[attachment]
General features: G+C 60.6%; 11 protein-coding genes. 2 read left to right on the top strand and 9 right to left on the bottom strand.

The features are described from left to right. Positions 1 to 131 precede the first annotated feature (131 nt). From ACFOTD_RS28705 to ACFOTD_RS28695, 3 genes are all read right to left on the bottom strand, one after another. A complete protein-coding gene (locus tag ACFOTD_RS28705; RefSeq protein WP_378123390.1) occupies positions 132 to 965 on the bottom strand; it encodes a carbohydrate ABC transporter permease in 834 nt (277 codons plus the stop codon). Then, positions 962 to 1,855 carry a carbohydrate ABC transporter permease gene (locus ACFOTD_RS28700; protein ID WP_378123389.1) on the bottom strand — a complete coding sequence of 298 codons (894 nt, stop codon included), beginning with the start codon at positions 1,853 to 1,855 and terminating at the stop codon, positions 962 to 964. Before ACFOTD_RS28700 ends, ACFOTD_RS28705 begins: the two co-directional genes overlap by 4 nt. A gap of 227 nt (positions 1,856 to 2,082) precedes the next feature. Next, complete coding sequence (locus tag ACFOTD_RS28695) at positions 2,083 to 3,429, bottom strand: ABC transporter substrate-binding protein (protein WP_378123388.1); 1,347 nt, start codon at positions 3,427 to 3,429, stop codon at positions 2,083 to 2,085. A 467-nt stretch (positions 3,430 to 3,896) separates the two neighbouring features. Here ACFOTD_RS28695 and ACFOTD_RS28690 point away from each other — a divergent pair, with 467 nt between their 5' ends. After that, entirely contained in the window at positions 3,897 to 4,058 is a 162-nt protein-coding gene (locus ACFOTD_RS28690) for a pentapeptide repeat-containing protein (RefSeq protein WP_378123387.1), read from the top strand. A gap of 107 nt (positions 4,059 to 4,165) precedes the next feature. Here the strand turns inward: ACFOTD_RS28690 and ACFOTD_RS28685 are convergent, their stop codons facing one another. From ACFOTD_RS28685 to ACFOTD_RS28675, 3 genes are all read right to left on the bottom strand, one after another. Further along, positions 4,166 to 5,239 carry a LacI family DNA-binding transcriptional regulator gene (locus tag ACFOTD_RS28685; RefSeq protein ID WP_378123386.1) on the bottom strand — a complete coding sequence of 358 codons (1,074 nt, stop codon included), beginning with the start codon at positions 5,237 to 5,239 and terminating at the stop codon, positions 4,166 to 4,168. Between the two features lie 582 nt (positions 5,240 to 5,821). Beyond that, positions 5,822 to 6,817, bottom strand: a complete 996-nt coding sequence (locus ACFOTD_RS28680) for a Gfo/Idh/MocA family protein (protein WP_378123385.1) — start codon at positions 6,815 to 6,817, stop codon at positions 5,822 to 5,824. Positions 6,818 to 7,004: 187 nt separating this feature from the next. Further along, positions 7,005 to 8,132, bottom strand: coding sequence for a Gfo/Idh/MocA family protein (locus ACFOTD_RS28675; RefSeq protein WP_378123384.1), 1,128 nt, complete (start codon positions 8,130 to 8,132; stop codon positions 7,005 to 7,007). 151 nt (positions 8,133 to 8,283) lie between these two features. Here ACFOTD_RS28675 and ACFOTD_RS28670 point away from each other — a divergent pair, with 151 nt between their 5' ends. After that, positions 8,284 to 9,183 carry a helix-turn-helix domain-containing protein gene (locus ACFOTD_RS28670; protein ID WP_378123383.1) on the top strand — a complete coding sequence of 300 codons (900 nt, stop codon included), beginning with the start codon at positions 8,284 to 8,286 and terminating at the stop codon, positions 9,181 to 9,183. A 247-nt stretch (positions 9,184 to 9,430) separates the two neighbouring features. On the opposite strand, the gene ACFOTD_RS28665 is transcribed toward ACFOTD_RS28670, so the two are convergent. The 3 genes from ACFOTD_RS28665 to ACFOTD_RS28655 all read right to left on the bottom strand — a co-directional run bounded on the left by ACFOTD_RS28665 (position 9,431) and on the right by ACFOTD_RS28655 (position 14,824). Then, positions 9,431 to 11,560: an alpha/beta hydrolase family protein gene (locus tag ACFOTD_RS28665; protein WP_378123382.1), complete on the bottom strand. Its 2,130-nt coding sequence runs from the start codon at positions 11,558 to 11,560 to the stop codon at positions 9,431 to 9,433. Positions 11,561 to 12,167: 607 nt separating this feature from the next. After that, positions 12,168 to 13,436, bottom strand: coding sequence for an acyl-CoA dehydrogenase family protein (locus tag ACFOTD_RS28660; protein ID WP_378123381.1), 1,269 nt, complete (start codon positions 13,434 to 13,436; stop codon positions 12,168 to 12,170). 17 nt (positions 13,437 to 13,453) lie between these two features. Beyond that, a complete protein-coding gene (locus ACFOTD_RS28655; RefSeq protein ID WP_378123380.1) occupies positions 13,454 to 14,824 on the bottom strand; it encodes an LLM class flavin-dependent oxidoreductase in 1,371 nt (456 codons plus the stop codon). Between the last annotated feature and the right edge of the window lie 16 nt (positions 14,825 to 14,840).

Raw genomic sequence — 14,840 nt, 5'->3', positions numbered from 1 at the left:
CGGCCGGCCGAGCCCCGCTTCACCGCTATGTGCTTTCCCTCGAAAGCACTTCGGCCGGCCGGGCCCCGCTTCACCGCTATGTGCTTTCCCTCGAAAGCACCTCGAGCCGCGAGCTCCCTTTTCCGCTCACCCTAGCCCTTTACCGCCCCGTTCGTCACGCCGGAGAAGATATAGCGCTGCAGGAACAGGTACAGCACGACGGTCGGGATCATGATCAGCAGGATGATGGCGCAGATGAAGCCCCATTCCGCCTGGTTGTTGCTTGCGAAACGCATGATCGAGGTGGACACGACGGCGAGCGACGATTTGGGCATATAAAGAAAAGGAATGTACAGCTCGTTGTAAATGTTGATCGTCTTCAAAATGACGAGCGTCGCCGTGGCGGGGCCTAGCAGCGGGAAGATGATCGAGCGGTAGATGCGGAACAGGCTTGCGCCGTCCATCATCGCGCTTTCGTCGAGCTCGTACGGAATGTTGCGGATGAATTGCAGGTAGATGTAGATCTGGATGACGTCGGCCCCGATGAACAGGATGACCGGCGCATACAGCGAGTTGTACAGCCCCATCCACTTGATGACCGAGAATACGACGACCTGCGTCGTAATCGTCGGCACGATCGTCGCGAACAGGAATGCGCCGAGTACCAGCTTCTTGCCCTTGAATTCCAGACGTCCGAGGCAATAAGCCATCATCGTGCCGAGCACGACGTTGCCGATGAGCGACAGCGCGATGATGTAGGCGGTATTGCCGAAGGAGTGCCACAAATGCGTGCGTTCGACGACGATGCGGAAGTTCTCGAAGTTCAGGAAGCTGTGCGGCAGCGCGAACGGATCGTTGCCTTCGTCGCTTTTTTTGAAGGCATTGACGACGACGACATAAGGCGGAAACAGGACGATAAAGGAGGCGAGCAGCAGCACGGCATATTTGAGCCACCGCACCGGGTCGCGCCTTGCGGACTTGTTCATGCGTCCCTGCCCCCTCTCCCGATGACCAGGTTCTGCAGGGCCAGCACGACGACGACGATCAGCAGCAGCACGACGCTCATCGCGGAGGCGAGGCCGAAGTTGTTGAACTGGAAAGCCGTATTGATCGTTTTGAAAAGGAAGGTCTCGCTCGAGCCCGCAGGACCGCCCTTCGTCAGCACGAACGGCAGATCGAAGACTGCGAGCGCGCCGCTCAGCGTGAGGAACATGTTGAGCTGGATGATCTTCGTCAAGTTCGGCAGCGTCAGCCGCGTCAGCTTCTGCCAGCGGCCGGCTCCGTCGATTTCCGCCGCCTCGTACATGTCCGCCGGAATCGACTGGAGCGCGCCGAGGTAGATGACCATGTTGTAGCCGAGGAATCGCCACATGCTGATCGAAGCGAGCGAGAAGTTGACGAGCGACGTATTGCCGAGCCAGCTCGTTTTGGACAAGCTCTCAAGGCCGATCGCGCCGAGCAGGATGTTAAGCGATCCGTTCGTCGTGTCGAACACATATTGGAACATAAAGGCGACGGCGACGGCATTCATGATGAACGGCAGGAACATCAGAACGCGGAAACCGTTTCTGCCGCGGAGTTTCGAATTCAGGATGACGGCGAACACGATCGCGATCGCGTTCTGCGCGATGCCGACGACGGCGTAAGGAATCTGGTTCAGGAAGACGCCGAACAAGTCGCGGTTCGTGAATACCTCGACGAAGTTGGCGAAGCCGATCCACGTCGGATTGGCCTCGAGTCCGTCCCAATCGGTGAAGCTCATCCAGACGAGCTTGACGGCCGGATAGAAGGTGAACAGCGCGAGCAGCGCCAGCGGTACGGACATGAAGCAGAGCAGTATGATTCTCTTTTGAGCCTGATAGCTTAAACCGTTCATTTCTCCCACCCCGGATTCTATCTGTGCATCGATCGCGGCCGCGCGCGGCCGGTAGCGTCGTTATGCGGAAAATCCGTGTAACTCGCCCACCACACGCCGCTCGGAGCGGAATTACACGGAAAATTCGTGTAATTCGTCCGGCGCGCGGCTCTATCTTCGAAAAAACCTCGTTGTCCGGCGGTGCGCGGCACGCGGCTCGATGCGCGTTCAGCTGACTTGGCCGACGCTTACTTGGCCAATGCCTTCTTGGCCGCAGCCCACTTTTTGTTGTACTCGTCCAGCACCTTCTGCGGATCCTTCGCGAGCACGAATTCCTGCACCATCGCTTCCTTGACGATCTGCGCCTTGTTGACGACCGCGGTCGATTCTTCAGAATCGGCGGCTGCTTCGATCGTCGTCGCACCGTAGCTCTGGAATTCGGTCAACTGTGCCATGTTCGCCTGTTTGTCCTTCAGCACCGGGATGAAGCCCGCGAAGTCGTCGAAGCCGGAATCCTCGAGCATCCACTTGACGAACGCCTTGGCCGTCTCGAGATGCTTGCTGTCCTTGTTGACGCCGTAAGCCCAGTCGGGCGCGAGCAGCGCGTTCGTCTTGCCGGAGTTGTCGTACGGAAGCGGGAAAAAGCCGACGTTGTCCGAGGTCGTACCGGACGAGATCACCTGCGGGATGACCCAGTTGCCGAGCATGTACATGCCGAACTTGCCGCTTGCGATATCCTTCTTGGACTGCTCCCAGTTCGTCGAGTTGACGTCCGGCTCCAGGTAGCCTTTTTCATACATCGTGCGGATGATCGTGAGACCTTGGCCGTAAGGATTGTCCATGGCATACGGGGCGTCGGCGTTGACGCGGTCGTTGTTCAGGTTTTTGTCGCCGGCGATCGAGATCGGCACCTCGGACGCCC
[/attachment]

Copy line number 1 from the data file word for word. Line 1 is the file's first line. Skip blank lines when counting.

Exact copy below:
General features: G+C 60.6%; 11 protein-coding genes. 2 read left to right on the top strand and 9 right to left on the bottom strand.